Jordan and Cathy Zaden Lea, Greenville
The home artist Cathy Zaden Lea shares with her husband Jordan and 11-year-old son Thomas is, well, magical. Even if it weren’t for the aromas of homemade bread rising on the countertop, the rosemary and mushrooms, the grilled sausages and the cheese, the simmering carrot soup—even if it weren’t for all that, there would still be the floor-to-ceiling folk art, the old copper pot from Paris, the art books… the travel guides… the cookbooks!
And of course tonight are added the lovely guests who attend Cathy’s annual holiday party for Art Bomb Studio artists: Diane Kilgore-Condon, Paul Flint, Teri Peña, Katie Walker. The house buzzes with conversation and laughter, and there isn’t a trace of the stress usually associated with holiday parties. “What’s the difference between roast beef and pea soup?” someone shouts, then pauses for effect. “Most people know how to roast beef…”
Every year some of Greenville’s most celebrated artists converge on the Leas’ kitchen, where they swap art as gifts and are the lucky beneficiaries of Jordan and Cathy’s culinary skills. The purpose of the celebration, Jordan explains, is restorative; his goal is to make everyone healthy and whole. The entire menu has been selected with this in mind: turmeric with anti-inflammatory properties, onions that detoxify. Notably amongst all the piles of food around the kitchen, there is not a package or wrapper to be found. Everything looks as if it were picked that morning, and as voices tumble on top of one another, I watch wide-eyed as the bounty goes from still caked-in-dirt to roasted, glazed, and sparkling. While Jordan grates fresh pepper, Cathy squeezes lemons and presses garlic. “Wait til you see what I do with the kale!” she cries.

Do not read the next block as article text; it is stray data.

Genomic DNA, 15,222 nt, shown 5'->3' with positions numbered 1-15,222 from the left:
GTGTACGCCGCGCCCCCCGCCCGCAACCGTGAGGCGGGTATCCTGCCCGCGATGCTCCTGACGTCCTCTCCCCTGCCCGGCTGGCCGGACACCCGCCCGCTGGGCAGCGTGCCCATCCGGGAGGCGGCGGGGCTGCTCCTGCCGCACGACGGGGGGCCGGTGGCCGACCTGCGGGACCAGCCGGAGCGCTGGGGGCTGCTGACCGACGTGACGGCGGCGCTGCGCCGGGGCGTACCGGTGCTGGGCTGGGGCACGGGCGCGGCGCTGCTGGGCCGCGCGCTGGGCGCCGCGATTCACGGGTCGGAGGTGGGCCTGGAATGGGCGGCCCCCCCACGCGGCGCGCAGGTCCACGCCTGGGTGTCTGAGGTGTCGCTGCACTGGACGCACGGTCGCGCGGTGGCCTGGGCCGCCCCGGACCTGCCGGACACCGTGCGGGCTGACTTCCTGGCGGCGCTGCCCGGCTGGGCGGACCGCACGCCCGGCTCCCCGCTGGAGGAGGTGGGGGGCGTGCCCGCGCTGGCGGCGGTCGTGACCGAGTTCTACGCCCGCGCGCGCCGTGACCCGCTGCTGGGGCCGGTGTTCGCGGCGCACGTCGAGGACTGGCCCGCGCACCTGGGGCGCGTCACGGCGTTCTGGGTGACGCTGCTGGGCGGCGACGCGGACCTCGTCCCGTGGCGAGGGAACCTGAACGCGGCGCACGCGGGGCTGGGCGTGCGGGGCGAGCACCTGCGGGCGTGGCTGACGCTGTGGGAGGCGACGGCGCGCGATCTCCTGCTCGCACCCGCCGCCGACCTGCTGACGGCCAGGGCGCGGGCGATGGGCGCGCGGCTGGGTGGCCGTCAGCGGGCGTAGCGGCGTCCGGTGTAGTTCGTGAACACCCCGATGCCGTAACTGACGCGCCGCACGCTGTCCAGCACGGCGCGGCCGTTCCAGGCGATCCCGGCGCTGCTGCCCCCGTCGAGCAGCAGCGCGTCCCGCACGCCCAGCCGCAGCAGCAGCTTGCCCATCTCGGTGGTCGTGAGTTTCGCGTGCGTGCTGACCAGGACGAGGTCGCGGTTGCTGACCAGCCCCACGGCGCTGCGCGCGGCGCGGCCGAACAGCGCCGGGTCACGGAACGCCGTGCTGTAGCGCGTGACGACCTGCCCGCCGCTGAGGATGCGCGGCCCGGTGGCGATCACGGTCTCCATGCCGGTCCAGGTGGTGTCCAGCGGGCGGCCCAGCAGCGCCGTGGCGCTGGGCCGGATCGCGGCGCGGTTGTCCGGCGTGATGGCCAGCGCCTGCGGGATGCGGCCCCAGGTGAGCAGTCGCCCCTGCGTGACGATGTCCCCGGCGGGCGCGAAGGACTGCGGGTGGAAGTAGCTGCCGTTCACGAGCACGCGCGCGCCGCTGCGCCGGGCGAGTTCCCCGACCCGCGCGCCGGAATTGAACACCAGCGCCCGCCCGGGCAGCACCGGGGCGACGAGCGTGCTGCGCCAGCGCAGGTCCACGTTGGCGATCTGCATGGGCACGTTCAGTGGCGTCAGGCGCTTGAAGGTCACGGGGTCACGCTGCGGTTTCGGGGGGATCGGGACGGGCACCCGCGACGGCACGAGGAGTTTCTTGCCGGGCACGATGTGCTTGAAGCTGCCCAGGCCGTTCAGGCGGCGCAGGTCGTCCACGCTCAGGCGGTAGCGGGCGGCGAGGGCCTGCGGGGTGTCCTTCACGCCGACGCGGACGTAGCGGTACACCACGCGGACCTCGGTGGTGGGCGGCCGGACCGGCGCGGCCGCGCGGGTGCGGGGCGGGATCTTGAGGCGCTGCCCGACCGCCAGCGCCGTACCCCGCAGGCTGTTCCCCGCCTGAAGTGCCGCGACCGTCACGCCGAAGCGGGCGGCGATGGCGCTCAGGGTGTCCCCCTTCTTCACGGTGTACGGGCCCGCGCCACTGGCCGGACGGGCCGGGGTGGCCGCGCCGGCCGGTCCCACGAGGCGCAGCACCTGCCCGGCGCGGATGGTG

The main course for the evening is Julia Child’s beef bourguignon, but we start with a rich, creamy carrot soup served in shotglasses and topped with a sprig of cilantro. The beef bourguignon is chosen for the menu because, Jordan explains, “It is actually better if you make it the day ahead—except for the rice—so I can still be a part of the action when people arrive.” Jordan’s mother made the recipe on Christmas Eve, and he has inherited her love for French cooking. Since he travels internationally about six times a year—he’ll be in Pakistan next week—he has a unique appreciation for international cuisine. The family eats a lean, whole diet of Mediterranean and Asian foods, and both Cathy and Thomas have nixed gluten and dairy.
As the clinking of forks begins to subside, the conversation turns to cooking as art. “The best cooks,” says Teri, “are every bit as creative as the best painters.” Art and cooking and writing are, she suggests, the DNA of a society. Diane agrees: “Every experience of a meal is completely original. We’ve lost the idea that sequence and nuance are important.”
But tonight, in the magical art-filled home of the Leas, we haven’t. The food we tasted is different because of who we ate it with, and the subtleties of every dish have been savoured.